Intel clearing a path to 3-D standards
It will be a year or two before users outside of the realm of manufacturing, design and engineering will be able to access and make use of 3-D images on a wide scale basis, said Richard Benoit, program marketing manager with Intel Corp.'s corporate technology group and chairman of the 3-D Industry Forum, a special interest group that is leading the development of a universal 3-D standard.
Benoit demonstrated the significant progress his group has made over the past four years in streamlining formerly proprietary CAD-based 3-D images, compressing them and putting them into a universal standard.
In the past, working with 3-D images in CAD data structures required expensive proprietary software and hardware. But over the next two years, users can expect to see adoption of industry standards that allow for such images to be worked with on any platform, he said.
"You can imagine that [proprietary hardware and software vendors] may not be really happy with us right now," Benoit said. "But we believe that this is just going to open up a huge marker for anyone involved in that [design and engineering] space."
Benoit also showed the company's upcoming 3-D technology that will soon to be introduced by Adobe.
The Intel executive called up a .pdf document -- which was formerly two-dimensional and static -- that had a picture of a turbine engine. He was then able to click on different "buttons" and view the engine in 3D from all sorts of angles, inside and out.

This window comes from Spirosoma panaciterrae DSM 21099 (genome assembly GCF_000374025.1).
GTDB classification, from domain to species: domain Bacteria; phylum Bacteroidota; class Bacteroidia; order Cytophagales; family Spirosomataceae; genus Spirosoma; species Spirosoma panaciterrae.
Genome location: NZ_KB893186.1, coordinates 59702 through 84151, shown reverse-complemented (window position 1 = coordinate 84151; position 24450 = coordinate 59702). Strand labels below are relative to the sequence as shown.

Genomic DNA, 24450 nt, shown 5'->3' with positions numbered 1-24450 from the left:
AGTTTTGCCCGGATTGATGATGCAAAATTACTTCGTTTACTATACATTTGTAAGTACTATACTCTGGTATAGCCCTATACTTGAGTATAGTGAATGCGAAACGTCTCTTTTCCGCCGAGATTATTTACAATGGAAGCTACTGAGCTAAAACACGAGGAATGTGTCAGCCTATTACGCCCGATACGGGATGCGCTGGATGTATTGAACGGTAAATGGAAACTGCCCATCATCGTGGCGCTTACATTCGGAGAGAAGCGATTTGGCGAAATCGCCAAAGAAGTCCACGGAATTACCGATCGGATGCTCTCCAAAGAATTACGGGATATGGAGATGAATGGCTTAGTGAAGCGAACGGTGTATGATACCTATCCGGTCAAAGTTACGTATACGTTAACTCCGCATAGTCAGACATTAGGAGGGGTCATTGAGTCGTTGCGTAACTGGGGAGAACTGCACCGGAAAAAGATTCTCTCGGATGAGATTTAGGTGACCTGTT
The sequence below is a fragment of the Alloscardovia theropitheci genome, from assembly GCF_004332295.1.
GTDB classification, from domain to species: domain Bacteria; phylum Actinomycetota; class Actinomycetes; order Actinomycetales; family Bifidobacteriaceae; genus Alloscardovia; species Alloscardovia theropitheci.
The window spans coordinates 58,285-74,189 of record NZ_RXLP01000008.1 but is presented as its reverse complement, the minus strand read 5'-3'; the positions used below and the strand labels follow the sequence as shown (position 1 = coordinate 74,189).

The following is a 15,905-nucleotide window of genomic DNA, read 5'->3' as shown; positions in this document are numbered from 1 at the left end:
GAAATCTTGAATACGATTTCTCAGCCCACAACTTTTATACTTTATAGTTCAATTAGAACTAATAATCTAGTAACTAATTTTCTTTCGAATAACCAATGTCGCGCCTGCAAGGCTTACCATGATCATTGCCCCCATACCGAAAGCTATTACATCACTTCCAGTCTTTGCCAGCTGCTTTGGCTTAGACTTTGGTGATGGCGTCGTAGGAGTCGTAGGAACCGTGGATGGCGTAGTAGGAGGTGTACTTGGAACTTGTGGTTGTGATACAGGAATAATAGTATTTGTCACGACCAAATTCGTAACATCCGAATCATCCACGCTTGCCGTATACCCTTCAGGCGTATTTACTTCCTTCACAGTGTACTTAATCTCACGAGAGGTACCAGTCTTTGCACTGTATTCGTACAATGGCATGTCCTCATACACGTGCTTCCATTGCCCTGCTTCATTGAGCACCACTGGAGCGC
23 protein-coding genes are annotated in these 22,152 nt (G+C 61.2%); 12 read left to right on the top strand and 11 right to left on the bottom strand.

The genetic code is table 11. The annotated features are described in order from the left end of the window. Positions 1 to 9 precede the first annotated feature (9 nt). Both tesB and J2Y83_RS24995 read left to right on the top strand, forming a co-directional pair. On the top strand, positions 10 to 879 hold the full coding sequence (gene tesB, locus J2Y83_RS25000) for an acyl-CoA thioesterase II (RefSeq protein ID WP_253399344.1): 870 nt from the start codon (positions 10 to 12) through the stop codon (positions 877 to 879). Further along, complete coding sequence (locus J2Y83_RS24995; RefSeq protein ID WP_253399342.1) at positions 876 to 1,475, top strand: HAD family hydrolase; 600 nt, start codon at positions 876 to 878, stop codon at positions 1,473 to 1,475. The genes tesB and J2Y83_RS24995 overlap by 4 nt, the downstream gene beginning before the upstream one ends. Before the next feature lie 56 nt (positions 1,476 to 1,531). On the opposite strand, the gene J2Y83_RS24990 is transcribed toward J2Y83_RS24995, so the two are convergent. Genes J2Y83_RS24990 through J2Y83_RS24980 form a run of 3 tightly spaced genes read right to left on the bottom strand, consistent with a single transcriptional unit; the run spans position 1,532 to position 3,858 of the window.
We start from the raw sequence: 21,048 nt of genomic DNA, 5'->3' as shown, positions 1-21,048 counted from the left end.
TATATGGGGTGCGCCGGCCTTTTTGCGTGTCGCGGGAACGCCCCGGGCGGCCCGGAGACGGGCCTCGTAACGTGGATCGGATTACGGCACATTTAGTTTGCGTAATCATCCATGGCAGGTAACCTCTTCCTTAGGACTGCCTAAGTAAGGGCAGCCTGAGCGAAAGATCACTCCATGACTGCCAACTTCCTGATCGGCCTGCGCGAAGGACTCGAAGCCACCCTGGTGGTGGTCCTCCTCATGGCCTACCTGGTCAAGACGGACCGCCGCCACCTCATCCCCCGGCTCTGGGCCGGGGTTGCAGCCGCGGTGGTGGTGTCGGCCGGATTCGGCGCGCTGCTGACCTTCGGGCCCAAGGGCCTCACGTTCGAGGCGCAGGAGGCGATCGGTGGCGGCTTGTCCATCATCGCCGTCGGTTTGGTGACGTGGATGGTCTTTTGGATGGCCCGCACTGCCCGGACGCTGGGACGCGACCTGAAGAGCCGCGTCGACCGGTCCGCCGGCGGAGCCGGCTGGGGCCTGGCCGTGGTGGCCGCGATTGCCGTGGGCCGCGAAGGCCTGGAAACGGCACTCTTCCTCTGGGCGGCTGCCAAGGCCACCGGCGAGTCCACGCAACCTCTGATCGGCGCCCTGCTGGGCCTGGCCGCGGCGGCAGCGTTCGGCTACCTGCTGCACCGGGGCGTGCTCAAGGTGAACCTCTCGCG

He said Adobe is expected to introduce this technology in the next several months.
Asked how long it would be before users will see widespread use of 3-D video, Benoit said it was too early to tell.
"3-D is really tough and complex to do. And to put it into a video component, that just adds to the complexity," Benoit said. "So, it would be premature for me to speculate on when you're going to see that, but I'm sure that you're going to see it someday."
Marcel Racine, director of IT services for Canada's federal agriculture department, said he thought the 3-D demonstrations were very cool. But he couldn't think of a practical use for the technology for his particular job.
"As an IT guy, I love it. As a medical guy, I love it. But as an agriculture and agrifood Canada guy, no," Racine said. "We do have some researchers that make use of 3-D technology, though."